As the title suggests, not a real album, but an unofficial collection put together in download form by the good folks over at Dirty Glove Bastard, who decided we could all use a little guidance sifting through the oeuvre of a Memphis hip-hopper who dropped six (!) mixtapes in 2010 alone. I doubt anybody needs all twenty tracks, since the music won’t do much for those uninterested in southern regionalism. But in all honesty, even Trip’s flow isn’t quite enough to sustain committed interest – while echoes of Lil’ Wayne’s delivery exist, there’s nary a whit of his addiction to mad rhymes. For better or worse, mad rhymes aren’t what Trip’s selling, and neither are the drugs he makes sure we understand he actually pushes on Memphis streets. Rather, the same guy who claims “the game fell off when rappers didn’t realize music raises children” wants us to accept that his life choices, many of them bad, result directly from economic disparities he’s honest enough to never completely blame. Any listener unwilling to swallow that line may still find it helpful to assemble the killer EP hiding inside these 70+ minutes. Finish with “Transformers Freestyle,” a Yo Gotti meetup winningly riding fuzz guitar and electro pulse. Fill up the middle with the old-school-sampling “Vent,” the Weezy-channeling “Thanks Anyway,” and “I’ma Quit,” in which our hero weighs going straight against treating his lady to Benihana. And open with his finest moment, “Letter To My Son,” a heartfelt plea for visitation rights that impresses even while his fury leads him to hurl accusations and names that stun more than any casual hip-hop misogyny. It’s the specificity of the situation that grounds (not justifies) his smear campaign – Trip would seem to genuinely mourn his lost time with a son he calls out by name. Messy and ugly, just like a custody battle.
William Elliott Whitmore, Field Songs (Epitaph)
Back in August, my initial take on this Iowan’s Epitaph song cycle was unduly influenced by an aversion to bluesy vocal groans that reminded me far too much of hometown balladeers straining for soul at the kind of open mic nights I’ve now suffered through on two coasts in addition to the nation’s midsection. While I’m still wary of his grizzled projection, Whitmore’s vocals actually serve as a welcome salve to the hordes of bearded folkies dripping wimp all over what’s been dubbed the New Pastoralism – a pastoralism that neither the Fleet Foxes nor The Head And The Heart seem capable of defining beyond their aversion to electric guitars. In addition to voice and banjo (and guitar), Whitmore’s got politics, and while his tilling-the-land / hard times theme may seem auspicious, he’s hawked this line since 2003, when his debut Hymns For The Hopeless opened with “Cold And Dead”. But there’s little if any pandering to a salt-of-the-earth narrative. His adherence to the rewards of physical labor never pretends working the fields doesn’t also break down the body. He avoids any sentimentality of passing family land down from generation to generation by noting “we’re just here for a little while”. He follows up “so many lost when the West was won” with “this little piece of ground is a homestead now,” thus implicating and complicating the individual’s role in the march of history. And on “Let’s Do Something Impossible,” he offers up plenty of wisdom on a song that could have served as an anthem for the Occupy movement if those drum circles wouldn’t have drowned out his clawhammer banjo.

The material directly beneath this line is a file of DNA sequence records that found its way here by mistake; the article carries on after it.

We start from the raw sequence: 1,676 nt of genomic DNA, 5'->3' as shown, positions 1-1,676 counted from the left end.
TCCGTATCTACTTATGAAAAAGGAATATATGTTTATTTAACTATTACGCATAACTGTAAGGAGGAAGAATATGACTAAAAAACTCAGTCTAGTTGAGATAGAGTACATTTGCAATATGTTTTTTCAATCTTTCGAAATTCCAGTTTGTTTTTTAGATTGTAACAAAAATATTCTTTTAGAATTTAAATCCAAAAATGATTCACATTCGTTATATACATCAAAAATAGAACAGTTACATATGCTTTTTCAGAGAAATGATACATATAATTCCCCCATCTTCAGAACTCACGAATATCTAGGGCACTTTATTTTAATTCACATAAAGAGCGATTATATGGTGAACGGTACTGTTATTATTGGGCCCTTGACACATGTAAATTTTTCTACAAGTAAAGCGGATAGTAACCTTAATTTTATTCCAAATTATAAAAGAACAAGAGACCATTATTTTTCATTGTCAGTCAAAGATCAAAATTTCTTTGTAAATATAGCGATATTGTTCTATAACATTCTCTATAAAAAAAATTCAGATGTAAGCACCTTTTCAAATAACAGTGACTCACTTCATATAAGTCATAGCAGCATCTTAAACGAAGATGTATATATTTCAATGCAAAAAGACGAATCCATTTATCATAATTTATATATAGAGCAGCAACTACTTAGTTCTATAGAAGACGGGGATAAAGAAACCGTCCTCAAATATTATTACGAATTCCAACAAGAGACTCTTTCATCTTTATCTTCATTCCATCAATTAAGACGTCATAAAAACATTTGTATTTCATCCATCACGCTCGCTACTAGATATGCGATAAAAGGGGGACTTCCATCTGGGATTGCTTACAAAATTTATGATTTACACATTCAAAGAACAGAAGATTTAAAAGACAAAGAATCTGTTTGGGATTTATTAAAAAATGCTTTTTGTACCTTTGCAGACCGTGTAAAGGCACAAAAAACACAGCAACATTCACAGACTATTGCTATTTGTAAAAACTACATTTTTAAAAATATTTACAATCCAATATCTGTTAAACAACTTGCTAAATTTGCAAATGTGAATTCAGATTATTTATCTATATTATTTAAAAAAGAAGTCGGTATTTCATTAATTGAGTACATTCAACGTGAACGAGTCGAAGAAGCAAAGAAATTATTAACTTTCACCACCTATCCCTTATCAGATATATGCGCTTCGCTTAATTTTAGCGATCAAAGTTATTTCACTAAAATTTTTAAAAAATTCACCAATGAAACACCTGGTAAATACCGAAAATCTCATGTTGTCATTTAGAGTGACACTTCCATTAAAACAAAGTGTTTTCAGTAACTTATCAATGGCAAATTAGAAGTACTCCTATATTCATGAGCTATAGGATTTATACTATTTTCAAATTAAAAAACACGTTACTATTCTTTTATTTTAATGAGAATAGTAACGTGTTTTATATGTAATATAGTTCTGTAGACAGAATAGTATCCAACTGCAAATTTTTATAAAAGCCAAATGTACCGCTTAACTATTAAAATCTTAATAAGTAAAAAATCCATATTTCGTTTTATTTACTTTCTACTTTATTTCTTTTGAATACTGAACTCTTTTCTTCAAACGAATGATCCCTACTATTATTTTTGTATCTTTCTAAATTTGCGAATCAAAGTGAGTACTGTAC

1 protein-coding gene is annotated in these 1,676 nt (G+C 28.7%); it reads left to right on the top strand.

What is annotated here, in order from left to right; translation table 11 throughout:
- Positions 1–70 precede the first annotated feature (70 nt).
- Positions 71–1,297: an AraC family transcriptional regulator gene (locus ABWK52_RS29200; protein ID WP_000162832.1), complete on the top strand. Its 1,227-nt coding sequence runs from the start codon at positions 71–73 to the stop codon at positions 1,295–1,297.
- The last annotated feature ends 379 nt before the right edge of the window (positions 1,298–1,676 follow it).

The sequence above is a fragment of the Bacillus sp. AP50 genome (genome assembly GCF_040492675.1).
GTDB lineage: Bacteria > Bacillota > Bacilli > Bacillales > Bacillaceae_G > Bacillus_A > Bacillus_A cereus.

Surfer Blood, Tarot Classics EP (Kanine Records)
The best thing on this four-song EP occurs in the first few seconds, when a catchy guitar lick drenched in reverb kicks things off promisingly. Immediately thereafter, the reverb gets turned down for clean strumming and glossy production, the better to make sure John Paul Pitts’ and Tyler Schwarz’s sugary hooks meet no resistance. And thus the professionalism that has always afflicted power pop takes over. Great chocolatiers know that the secret to crafting memorable confectionary includes variations on the pleasures of direct glucose. Why not sprinkle a little sea salt over the top, fellas? No, not the muffled feedback you buried at the end of “Drinking Problem” – sea salt.
James Blake, James Blake (Universal Republic)
What hath Bon Iver wrought? London-based “post-dubstep pioneer” Blake is hardly the first thoughtful Brit enamored with black culture to skip straight homage and apply his musical gifts to distinct or even radical reinterpretations of source material. Rather smitten with his own voice - and hopeful you might be, too - Blake has taken a cue from Justin Vernon and quite possibly Antony Hegarty by placing his lackadaisical soulfulness center stage. Pregnant pauses, digital tweaks, and considered swoops combine with a predilection for strained high notes that at times give out altogether, the latter tic apparently signifying “authenticity” in a world where only elites belt out choruses. And while he’s never merely dumb, Blake clearly used up all his big ideas on musical form before getting down to the lyric sheet, unless five minutes of moaning how he doesn’t blame his brother and sister for not speaking to him counts as narrative thrust. But narrative isn’t the point here. Stripping r&b down to the bone, distilling melody to barely perceptible traces, castrating any semblance of steady groove – that’s the point, or points. A dubious venture, perhaps, although far from a hopeless cause. If the voice behind this kind of radical dissection is uniquely poised to hit your sweet spot, it might even prove profound. Which brings us back to the Bon Iver thing.